Now IPMA-HR has decided that all state chapter members–including TMHRA members, who are not individual or agency members of IPMA-HR–will become Affiliate Members and will begin receiving certain member benefits. The main benefit is the IPMA-HR Weekly HR Bulletin that you will soon receive by e-mail. You will also be eligible for the member rate for professional development.
The TMHRA Board has considered this action by IPMA-HR and is concerned that our members no longer have a choice, but are required to become IPMA-HR Affiliate Members. In July 2007, TMHRA will be assessed $12.50 per Affiliate Member. In July 2008, TMHRA will be assessed $25 per Affiliate Member.
Since this affects your membership rates, the TMHRA Board has decided to place this IPMA-HR affiliate membership issue to a vote of the membership in August. Therefore, along with the usual TMHRA officer/board ballot, members will also be asked if they believe the benefits offered by IPMA-HR membership are worth the additional dues assessment and the requirement that all TMHRA members join IPMA-HR. The TMHRA Board will of course abide by the decision of the membership through this balloting process.
The TMHRA Web site, quarterly newsletter, and the business meeting at the Mid-Year/IPMA-HR Southern Region Conference will be used to further discuss and distribute information on this important professional association issue.
Thanks for your support of TMHRA/IPMA-HR,
On behalf of the Executive Council and staff, I would like to welcome you to membership in the International Public Management Association for Human Resources (IPMA-HR).
As you may know, on October 26, 2006, the IPMA-HR Executive Council adopted new chapter/section affiliation benefits in an effort to better align and strengthen all levels of the association. Effective July 1, 2007, members of IPMA-HR affiliated chapters and sections that are neither IPMA-HR individual members nor agency covered staff members will become IPMA-HR chapter/section affiliated members.
In March 2004, the Executive Council voted to establish a united membership structure that would require chapter and section members to become national members. The Executive Council believed that growing the membership was key to the continued and future viability of the association. A Membership Advisory Council (MAC), composed primarily of chapter, region and section leaders, was established to develop an implementation plan. Over the past 2 ½ years, this issue has been given careful and deliberative thought and consideration by the Executive Council, the MAC, and the staff.
As a new IPMA-HR chapter/section affiliated member, you will receive the following benefits: the weekly HR Bulletin, which was rated as one of the most valued IPMA-HR benefits in a recent membership survey, and the IPMA-HR member rate for all professional development activities. We will begin sending the HR Bulletin to you in the next few days.
Those covered as an affiliated chapter/section member will not be allowed to hold IPMA-HR national office nor will they have voting rights. (Full national membership is required either to hold national office or have the right to vote.)
How It Will Work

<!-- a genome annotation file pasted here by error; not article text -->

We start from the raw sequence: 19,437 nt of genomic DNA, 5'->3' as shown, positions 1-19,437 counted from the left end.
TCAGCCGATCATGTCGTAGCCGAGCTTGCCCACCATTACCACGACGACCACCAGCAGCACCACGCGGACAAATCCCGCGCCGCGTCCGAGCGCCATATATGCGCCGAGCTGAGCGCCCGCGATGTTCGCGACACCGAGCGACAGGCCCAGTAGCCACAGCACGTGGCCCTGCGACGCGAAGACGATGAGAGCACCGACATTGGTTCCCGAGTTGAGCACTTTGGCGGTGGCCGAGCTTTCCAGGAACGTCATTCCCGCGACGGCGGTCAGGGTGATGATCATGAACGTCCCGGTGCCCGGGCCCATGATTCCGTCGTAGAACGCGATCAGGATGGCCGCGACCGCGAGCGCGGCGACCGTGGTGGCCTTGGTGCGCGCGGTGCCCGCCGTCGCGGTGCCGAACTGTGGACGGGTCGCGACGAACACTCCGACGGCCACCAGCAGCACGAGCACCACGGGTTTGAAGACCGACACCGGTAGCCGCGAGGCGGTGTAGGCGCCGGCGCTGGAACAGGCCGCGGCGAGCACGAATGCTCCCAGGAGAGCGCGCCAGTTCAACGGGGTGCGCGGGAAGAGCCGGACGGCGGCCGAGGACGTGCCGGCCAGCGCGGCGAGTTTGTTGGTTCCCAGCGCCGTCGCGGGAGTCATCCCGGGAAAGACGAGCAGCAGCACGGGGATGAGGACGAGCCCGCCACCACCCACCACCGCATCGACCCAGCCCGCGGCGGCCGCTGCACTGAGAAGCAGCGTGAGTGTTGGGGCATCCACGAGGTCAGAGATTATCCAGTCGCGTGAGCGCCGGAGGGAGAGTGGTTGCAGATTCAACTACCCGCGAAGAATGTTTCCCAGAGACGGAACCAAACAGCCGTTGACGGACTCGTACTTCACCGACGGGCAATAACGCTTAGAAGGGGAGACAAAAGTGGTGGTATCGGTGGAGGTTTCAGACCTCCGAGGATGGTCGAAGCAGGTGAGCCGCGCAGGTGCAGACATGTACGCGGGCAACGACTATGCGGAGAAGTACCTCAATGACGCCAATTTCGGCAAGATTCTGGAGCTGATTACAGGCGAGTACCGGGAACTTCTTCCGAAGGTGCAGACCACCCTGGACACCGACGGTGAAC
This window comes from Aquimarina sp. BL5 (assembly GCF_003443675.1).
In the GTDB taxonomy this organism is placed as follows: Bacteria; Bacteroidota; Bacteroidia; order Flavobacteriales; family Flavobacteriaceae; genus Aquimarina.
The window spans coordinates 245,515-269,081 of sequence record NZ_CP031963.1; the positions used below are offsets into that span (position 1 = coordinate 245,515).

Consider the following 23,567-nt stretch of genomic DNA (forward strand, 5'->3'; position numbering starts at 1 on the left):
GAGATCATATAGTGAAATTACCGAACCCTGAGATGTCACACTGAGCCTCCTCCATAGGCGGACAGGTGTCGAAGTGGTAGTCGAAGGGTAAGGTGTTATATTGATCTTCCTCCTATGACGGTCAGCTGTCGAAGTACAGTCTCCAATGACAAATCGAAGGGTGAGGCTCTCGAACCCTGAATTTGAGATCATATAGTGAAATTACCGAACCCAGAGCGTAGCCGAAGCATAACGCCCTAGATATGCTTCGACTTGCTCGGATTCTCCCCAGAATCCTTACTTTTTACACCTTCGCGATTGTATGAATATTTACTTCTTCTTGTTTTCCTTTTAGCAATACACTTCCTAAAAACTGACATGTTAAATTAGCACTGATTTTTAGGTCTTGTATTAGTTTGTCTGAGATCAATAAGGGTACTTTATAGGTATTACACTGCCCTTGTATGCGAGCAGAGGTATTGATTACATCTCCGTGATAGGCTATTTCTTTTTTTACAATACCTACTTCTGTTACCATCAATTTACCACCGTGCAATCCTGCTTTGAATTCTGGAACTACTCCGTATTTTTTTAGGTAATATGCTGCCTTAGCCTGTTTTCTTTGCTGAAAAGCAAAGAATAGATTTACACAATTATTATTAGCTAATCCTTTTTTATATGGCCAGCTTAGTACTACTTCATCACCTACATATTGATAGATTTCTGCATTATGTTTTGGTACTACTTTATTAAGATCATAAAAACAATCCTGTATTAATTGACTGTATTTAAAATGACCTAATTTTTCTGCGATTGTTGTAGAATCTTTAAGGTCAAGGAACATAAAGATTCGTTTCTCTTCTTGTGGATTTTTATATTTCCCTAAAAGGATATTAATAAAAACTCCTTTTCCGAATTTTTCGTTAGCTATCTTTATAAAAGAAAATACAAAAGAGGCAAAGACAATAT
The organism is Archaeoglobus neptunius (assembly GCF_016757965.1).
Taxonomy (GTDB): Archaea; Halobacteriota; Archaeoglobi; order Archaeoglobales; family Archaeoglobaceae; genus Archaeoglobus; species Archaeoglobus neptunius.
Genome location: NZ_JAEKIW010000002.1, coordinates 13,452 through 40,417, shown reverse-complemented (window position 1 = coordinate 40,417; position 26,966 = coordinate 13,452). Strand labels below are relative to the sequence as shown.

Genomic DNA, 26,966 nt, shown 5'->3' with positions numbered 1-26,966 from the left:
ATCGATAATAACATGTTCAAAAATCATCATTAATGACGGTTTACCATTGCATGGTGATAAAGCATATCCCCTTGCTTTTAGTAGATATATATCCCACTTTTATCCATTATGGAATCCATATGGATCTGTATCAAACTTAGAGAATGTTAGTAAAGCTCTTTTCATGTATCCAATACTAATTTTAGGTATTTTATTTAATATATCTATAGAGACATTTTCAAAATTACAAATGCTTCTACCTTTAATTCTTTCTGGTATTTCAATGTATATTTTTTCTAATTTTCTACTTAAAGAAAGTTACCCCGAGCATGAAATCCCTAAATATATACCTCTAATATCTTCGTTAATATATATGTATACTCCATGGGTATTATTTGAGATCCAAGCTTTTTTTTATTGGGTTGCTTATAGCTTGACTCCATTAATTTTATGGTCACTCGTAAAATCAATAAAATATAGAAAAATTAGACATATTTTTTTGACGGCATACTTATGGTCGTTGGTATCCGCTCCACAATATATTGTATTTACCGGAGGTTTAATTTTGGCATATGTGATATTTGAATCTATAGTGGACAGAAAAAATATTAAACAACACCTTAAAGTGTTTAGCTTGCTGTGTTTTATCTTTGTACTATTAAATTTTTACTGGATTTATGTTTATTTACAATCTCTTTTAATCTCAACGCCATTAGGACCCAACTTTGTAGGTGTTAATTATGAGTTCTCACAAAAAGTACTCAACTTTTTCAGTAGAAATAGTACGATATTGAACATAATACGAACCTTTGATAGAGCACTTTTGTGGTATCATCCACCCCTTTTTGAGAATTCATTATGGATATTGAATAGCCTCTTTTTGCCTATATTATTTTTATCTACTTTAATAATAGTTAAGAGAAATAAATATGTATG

Membership dues for this new membership category will be phased in over the next two years. By June 30, 2007, IPMA-HR affiliated chapter leaders will submit a listing of all chapter members along with the annual chapter reporting form. The chapter rosters will be compared against the IPMA-HR membership database and chapters will be billed $12.50 for each person not a member of IPMA-HR for the membership year beginning July 1, 2007. The chapters will have the option of paying the $12.50 per person fee in two installments.
Beginning July 1, 2008, and thereafter, the chapters will be billed $25 per chapter affiliated member who is neither an IPMA-HR individual member nor an agency covered staff member. As chapters recruit new members, they will submit them to IPMA-HR and a national membership in this new category would be started. Dues will not be prorated. Chapters that provide honorary life memberships would have that category exempt from this requirement. Chapters that do not pay the amount due within 60 days would automatically lose their IPMA-HR charter.
The same requirement will apply to the sections. Since the membership records of the sections are maintained by the association, there is not a reporting form requirement. This means that between now and June 30, 2008, the maximum amount that will be due is $12.50 per chapter or section affiliated member who is neither an IPMA-HR national member nor an agency covered staff member. We are transitioning this new dues structure and providing a two-installment payment option in 2007 to minimize the financial impact felt by either our chapters or its members.
IPMA-HR chapter and regional leaders will best determine how to fund this new requirement. Suggestions have included passing the fee onto each member as part of their chapter or section dues, covering the cost through an increase in current/new programming fees, tiered membership dues, or some combination.
The current requirement that chapter and section presidents and presidents-elect be national members or covered staff members of IPMA-HR agency members will continue. All of these individuals are IPMA-HR leaders and it is important that they maintain full memberships.
The Executive Council and the staff recognize that this represents a change for the chapters and sections. However, we believe that the minimal cost is more than offset by the benefits that will be provided and that the better alignment of the Association will make IPMA-HR and its component parts stronger and better positioned to grow.